The Broad Definition of “King” in the Ancient Near East, + Biblical Use of “Chiefs of Edom”
Atheist anti-theist Jonathan M. S. Pearce is the main writer on the blog, A Tippling Philosopher. His “About” page states: “Pearce is a philosopher, author, blogger, public speaker and teacher from Hampshire in the UK. He specialises in philosophy of religion, but likes to turn his hand to science, psychology, politics and anything involved in investigating reality.” His words will be in blue.
I am responding to a portion of Pearce’s article, Exodus Sidebar: Replying to Armstrong about Camels (5-24-21). Pearce cites Donald B. Redford, whom he describes as an “eminent Canadian Egyptologist and archaeologist” as an ally of his relentless, irrational biblical skepticism:
The author knows of kings in Moab (Jud. 2:12-30 [typo: should be 3:12-30]; 11:25) and Ammon (Jud. 11:13, 28), although these monarchies did not take shape until well into the first millennium B.C. [Egypt, Canaan, and Israel In Ancient Times, Princeton University Press, 1992, p. 277]
Here are the supposedly anachronistic biblical passages in question:
Judges 3:12 (RSV) . . . and the LORD strengthened Eglon the king of Moab against Israel . . .
Judges 3:14 . . . Eglon the king of Moab . . . [same in 3:15, 17]
Judges 11:13 . . . the king of the Ammonites . . . [same in 11:14, 28]
Judges 11:25 . . . Balak the son of Zippor, king of Moab . . . [cf. 11:17; Num 22:4, 10]
The web page, “Ancient Moabites of Jordan” states:
Origin: The Moabites were likely pastoral nomads settling in the trans-Jordanian highlands. They may have been among the raiders referred to as Habiru in the Amarna letters. Whether they were among the nations referred to in the Ancient Egyptian language as Shutu or Shasu is a matter of some debate among scholars. The existence of Moab prior to the rise of the Israelite polity can be seen from the colossal statues erected at Luxor by Pharaoh Ramesses II [r. 1279-1213 BC]. On the base of the second statue in front of the northern pylon of Rameses’ temple [the word] Mu’ab is listed among a series of nations conquered by the pharaoh.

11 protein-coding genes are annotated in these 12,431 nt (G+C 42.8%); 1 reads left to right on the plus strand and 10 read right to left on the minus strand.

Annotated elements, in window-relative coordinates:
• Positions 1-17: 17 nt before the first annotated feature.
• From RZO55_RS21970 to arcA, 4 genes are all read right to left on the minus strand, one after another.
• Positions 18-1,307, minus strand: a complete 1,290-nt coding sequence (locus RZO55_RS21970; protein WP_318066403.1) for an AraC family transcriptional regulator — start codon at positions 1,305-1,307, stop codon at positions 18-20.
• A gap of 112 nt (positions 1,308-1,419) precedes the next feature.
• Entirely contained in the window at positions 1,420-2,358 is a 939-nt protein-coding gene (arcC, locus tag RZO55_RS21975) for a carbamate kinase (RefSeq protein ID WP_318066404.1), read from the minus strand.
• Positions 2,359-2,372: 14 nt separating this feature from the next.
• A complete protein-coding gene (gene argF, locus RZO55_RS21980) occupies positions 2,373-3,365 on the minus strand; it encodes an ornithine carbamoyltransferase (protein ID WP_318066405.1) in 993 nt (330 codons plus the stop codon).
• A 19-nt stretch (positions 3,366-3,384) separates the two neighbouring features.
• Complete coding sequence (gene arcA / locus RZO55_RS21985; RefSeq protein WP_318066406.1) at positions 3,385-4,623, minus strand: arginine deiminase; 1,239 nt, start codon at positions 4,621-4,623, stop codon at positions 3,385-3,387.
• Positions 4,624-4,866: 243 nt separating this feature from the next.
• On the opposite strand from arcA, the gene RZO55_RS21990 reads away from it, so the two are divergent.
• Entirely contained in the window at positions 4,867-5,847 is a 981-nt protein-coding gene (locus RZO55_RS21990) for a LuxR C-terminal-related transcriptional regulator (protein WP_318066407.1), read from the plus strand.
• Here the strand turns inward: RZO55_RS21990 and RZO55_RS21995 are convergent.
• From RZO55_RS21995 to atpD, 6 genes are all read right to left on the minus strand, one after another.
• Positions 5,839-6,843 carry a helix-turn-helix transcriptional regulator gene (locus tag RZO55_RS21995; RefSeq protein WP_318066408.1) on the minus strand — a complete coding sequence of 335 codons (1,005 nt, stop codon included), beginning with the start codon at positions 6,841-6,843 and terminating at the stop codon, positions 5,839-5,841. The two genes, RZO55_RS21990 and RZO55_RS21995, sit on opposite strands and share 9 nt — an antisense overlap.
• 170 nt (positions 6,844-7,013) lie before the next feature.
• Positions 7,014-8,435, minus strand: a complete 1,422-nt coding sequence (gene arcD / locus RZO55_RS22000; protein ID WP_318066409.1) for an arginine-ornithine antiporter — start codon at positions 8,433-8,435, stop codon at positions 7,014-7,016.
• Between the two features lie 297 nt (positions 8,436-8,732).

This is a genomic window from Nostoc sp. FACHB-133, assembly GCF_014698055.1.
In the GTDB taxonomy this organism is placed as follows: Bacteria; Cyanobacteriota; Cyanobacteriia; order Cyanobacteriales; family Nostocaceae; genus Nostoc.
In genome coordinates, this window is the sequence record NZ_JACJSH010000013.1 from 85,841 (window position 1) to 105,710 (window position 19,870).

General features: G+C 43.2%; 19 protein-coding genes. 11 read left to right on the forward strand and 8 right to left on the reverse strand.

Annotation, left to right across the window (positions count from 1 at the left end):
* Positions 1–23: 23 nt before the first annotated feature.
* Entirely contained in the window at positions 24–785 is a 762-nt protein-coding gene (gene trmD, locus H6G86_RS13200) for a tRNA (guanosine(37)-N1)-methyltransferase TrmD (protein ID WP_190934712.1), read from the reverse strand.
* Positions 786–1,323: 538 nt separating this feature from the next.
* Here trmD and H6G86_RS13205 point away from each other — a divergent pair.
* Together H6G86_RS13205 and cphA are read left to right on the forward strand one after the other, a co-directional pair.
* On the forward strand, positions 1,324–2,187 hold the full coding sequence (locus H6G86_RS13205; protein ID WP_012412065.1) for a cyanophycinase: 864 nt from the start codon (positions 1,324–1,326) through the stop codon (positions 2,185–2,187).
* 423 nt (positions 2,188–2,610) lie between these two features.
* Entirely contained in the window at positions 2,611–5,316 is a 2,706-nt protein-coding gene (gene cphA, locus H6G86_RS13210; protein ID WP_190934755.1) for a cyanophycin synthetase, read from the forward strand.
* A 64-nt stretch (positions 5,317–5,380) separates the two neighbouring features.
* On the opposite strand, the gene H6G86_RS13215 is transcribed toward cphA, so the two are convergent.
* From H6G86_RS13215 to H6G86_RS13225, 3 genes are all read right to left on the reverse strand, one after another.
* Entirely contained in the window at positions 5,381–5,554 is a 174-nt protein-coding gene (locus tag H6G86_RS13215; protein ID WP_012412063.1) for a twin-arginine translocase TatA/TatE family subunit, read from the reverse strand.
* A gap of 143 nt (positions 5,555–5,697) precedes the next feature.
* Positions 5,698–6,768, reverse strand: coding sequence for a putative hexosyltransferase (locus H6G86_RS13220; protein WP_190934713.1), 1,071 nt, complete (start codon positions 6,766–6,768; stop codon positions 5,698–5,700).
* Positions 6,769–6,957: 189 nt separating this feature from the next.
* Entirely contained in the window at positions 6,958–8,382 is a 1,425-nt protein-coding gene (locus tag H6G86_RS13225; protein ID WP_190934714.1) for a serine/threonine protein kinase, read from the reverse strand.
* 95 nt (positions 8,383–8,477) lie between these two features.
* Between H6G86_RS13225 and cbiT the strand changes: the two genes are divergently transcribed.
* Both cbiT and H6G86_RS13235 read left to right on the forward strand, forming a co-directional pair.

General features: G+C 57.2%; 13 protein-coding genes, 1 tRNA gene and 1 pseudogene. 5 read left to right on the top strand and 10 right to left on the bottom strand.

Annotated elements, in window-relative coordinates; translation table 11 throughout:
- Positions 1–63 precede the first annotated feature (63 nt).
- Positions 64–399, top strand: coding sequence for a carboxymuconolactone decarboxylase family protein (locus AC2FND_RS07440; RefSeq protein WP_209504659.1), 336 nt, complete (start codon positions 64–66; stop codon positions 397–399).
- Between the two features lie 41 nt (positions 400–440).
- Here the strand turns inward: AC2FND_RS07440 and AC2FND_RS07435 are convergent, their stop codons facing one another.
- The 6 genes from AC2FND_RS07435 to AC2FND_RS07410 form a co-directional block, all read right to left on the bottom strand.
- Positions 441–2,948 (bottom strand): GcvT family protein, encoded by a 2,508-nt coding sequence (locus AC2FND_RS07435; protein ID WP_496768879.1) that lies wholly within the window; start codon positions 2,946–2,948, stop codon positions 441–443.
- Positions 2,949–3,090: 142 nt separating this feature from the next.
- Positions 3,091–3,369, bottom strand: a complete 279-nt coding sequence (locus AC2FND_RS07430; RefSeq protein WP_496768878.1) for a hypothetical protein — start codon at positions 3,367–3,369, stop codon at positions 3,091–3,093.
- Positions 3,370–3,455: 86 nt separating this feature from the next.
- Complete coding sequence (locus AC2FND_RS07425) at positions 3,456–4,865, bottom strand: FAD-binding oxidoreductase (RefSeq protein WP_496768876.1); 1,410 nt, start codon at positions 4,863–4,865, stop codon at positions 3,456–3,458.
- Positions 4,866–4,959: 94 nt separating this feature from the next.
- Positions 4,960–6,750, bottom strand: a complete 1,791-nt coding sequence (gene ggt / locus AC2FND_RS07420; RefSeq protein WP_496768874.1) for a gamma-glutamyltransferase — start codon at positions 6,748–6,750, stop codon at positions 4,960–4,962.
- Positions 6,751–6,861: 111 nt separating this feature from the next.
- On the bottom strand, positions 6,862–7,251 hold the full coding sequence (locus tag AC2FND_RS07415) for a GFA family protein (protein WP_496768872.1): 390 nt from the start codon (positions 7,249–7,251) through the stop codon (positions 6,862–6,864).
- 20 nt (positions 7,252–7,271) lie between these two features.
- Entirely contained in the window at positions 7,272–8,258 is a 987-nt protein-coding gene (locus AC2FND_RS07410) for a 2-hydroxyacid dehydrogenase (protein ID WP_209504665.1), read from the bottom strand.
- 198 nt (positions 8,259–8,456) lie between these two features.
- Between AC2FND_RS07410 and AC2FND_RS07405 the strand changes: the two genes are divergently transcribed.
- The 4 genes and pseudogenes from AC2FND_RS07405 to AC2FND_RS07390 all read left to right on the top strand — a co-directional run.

The time-period of Ramesses II is right before the time of the book of Judges [c. 1200- c. 1037 BC]. Thus, we have archaeological evidence of some nation called Moab or Mu-ab in existence, when the book of Judges refers to it. The Luxor statue referencing Moab was written about in Journal of Near Eastern Studies (Vol. 52, No. 4. Oct., 1993).
Precursors of forerunners of the Moabites may have been the Shasu. Wikipedia describes them:
The Shasu . . . were Semitic-speaking cattle nomads in the Southern Levant from the late Bronze Age to the Early Iron Age or the Third Intermediate Period of Egypt. They were organized in clans under a tribal chieftain, and were described as brigands active from the Jezreel Valley to Ashkelon and the Sinai. . . . [source given for this claim: Chieftains of the Highland Clans: A History of Israel in the 12th and 11th Centuries BC, Robert D. Miller II, Wipf and Stock; Reprint edition, 2012, p. 95]
The earliest known reference to the Shasu occurs in a 15th-century BCE list of peoples in the Transjordan region. The name appears in a list of Egypt’s enemies inscribed on column bases at the temple of Soleb built by Amenhotep III. Copied later in the 13th century BCE either by Seti I or by Ramesses II at Amarah-West, the list mentions six groups of Shasu: the Shasu of S’rr, the Shasu of Rbn, the Shasu of Sm’t, the Shasu of Wrbr, the Shasu of Yhw, and the Shasu of Pysps.
Two Egyptian texts, one dated to the period of Amenhotep III (14th century BCE), the other to the age of Ramesses II (13th century BCE), refer to t3 š3św yhw, i.e. “Yahu in the land of the Šosū-nomads”, in which yhw/Yahu is a toponym.